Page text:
Mastering has always been considered by many in the music industry as something of a dark art. Unlike mixing, which is fairly well understood, the process of transforming raw mixes into professional, broadcast standard, radio friendly tracks, has an air of mystery to it. Part of the reason for this is that the tools at the mastering engineer’s disposal are in essence the same as those used in the recording and mixing process; i.e. EQ (equalisation) and compression – and yet what the experienced mastering engineer can bring to a project with those tools often goes beyond the expectations of his client. This is why the mastering engineer’s contribution is often described in such ambiguous terms as “that special magic”, “bringing the tracks to life” or “making it sound like a record”.
The difference between a mastered and an unmastered track can be dramatic, or it can be subtle. It’s impossible to generalise about what mastering does because every recording has it’s own unique features; some positive which mastering would seek to enhance, and some negative which mastering would seek to remedy. In terms of EQ, there are broad issues of the general tonal content i.e. whether a track needs more or less bass or treble. But there can be more specific areas where certain frequencies dominate or are lacking, possibly due to acoustic anomalies (room modes) in the recording studio, or the response of certain processors or mics used; and the accurate correction of these can really open a track up and bring everything into perspective. Your mastering engineer may also use compression over the track, and there are many types and approaches to dynamic processing so that it can be used to add punch and fatness, or to hold a wayward lead vocal in place on the top of the mix, or simply to add that bit of “glue” that holds a mix together.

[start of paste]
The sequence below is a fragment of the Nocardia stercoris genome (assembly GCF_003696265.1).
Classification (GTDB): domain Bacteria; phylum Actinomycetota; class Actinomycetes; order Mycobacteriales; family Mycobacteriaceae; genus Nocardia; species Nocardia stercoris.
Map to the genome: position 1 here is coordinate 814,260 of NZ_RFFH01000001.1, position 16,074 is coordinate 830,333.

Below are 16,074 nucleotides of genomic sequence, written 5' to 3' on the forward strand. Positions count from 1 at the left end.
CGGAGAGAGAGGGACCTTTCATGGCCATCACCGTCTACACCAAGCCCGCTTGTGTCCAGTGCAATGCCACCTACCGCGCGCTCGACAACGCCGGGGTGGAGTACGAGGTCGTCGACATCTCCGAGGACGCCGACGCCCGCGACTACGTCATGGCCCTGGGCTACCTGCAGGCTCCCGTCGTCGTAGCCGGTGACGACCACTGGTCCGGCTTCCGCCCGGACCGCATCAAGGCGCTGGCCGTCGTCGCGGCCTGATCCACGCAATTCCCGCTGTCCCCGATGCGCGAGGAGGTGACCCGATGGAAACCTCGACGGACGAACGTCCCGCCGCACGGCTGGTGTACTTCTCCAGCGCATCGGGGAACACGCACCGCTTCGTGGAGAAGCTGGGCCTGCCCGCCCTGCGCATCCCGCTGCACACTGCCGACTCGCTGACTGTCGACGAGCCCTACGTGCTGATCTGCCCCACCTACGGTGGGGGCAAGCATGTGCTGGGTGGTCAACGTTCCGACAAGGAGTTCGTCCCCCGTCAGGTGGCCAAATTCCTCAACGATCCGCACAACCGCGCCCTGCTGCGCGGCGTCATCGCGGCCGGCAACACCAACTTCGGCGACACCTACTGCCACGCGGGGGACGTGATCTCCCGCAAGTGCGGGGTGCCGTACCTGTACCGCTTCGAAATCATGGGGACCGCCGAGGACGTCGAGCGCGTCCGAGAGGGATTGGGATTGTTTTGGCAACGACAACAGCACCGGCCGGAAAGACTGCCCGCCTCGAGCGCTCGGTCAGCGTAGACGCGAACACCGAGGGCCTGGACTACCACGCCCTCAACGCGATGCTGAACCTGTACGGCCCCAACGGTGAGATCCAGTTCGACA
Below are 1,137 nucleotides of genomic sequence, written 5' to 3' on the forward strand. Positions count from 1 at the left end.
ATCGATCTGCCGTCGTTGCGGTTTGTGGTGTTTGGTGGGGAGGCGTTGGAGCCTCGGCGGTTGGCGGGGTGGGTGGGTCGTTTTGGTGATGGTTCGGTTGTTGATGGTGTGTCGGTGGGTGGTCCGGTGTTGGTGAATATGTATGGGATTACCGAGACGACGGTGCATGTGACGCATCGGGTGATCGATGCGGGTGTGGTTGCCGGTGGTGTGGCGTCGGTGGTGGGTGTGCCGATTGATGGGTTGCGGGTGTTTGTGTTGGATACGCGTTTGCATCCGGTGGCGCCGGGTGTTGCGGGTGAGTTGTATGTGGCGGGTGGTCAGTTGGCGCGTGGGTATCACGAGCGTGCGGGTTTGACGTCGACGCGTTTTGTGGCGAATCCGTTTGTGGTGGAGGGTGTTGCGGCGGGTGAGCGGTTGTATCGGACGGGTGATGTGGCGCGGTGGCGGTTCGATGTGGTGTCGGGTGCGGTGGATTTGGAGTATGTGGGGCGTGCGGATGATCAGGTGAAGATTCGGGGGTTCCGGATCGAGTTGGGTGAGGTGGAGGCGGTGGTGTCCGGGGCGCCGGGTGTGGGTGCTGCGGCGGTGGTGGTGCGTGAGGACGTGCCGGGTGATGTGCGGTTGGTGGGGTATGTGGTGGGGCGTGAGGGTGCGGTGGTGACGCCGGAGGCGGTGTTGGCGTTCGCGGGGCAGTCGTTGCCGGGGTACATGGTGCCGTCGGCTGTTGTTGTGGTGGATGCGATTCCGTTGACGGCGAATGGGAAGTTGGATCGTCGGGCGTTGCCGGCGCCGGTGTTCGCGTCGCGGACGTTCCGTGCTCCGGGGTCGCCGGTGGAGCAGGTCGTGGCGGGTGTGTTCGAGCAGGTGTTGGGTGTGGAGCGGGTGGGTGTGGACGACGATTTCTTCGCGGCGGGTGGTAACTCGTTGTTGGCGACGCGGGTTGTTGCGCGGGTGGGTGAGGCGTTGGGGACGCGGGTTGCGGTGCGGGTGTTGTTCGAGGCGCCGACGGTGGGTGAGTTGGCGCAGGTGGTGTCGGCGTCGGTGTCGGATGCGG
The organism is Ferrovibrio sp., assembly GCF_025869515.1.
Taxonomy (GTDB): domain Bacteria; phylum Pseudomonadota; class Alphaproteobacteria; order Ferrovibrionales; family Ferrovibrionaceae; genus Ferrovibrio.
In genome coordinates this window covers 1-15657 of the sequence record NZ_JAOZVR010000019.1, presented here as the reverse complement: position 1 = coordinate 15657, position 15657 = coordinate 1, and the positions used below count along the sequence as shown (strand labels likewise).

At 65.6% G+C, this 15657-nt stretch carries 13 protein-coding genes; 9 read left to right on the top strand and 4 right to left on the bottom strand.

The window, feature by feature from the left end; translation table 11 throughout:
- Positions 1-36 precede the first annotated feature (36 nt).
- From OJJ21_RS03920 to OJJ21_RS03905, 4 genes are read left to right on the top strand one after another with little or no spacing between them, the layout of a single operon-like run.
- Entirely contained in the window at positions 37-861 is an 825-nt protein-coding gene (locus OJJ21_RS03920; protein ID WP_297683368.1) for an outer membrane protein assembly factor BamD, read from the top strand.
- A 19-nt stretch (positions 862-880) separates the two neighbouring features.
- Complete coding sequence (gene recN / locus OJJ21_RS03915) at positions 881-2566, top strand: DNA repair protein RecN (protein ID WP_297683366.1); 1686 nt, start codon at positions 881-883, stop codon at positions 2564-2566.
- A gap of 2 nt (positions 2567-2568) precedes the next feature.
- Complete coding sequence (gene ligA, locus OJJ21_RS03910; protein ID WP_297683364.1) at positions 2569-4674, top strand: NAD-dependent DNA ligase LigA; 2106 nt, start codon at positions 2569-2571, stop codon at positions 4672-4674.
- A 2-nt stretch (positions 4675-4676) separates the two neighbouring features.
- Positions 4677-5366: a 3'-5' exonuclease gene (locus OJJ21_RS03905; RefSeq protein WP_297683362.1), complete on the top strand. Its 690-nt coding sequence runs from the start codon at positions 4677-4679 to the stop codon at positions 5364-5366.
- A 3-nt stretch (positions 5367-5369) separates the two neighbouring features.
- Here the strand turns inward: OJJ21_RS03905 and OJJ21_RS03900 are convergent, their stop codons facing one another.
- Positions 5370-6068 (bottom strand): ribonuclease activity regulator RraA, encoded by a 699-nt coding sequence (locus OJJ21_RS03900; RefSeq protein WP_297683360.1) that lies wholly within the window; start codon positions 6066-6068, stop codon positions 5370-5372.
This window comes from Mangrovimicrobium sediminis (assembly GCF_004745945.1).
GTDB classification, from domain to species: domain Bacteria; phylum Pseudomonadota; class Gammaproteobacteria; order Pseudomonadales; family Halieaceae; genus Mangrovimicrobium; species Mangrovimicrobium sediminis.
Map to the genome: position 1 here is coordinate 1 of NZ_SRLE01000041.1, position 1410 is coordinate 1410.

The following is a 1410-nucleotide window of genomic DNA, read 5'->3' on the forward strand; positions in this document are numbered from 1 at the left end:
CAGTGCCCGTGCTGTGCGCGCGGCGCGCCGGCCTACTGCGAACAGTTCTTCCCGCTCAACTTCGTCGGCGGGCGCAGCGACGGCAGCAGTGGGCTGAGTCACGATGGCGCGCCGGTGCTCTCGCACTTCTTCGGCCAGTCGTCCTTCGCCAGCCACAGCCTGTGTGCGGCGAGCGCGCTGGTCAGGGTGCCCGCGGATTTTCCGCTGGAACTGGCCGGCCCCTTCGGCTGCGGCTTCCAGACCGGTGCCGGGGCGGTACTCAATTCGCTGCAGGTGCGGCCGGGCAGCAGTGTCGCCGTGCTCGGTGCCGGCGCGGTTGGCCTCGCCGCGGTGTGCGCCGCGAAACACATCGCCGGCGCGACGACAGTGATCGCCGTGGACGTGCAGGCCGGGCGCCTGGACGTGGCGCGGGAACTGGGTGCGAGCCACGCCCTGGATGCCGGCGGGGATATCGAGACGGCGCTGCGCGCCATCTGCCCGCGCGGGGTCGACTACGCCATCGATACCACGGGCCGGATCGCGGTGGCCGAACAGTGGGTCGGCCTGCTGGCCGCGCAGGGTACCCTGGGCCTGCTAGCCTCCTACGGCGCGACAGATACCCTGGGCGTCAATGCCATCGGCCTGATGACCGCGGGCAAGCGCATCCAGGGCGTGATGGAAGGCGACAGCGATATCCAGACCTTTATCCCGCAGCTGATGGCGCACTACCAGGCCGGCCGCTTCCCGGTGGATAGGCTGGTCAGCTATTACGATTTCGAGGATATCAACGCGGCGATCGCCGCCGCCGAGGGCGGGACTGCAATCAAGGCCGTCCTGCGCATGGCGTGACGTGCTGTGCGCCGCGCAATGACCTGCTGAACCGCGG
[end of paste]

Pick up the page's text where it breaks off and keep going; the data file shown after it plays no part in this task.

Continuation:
With affordable computer-based recording being so prevalent these days, a great deal of music is recorded and/or mixed in acoustically inaccurate monitoring environments. As a result of this the role of the mastering studio is more important now than ever; as it often provides the only opportunity to accurately hear what’s going on in a recording and iron out any problems. Many producers now even get their demos mastered, in order to be sure that they will compete in the marketplace.
Mastering for MP3 and Download
Most mastering procedures today involve a digital end-product, and the majority of these are in the form of a linear PCM recording with a 44.1KHz sample rate. This is the format used on Audio CDs (appropriately dithered to 16 bit word depth), and therefore is also the most common source from which MP3s and other data-compressed downloadable files are derived, the main exception being Apple’s “Mastered For iTunes” AAC files.
Consequently your preferred distribution format, whether it is CD or download, will make no difference to the end-format of your mastered audio. It will be PCM digital audio at 44.1KHz, which we can give to you in the form of WAV or AIFF files, or as an Audio CD or DDPi Master. In the vast majority of cases, there will be a CD Master, and for download the digital aggregator will encode MP3s (or AACs in the case of standard iTunes) from a clone of that master. We can of course encode and tag your MP3s for you if you wish.
The Loudness War
Pretty much the hottest topic in the field of audio production in recent years has been the so-called “Loudness War”, which is the vicious cycle that has been driving up the volume and driving down the quality of the music we all listen to, since the mid 1990s. I will be only too happy to provide you with a super-hot master if that’s what you want. However, it’s a good idea to understand what you lose by over-cooking your master so that you can make an informed choice.
It’s now being more widely recognised that super-hot masters, with the clipping distortion and marginalised dynamic range that they exhibit, can have a fatiguing effect on the listener (as well as the more audible artifacts), which means that even if you like the sound initially, it will probably turn you off over time (until you turn it off!). The more obvious side effects however become clear when you compare the before and after signals with the listening levels appropriately compensated.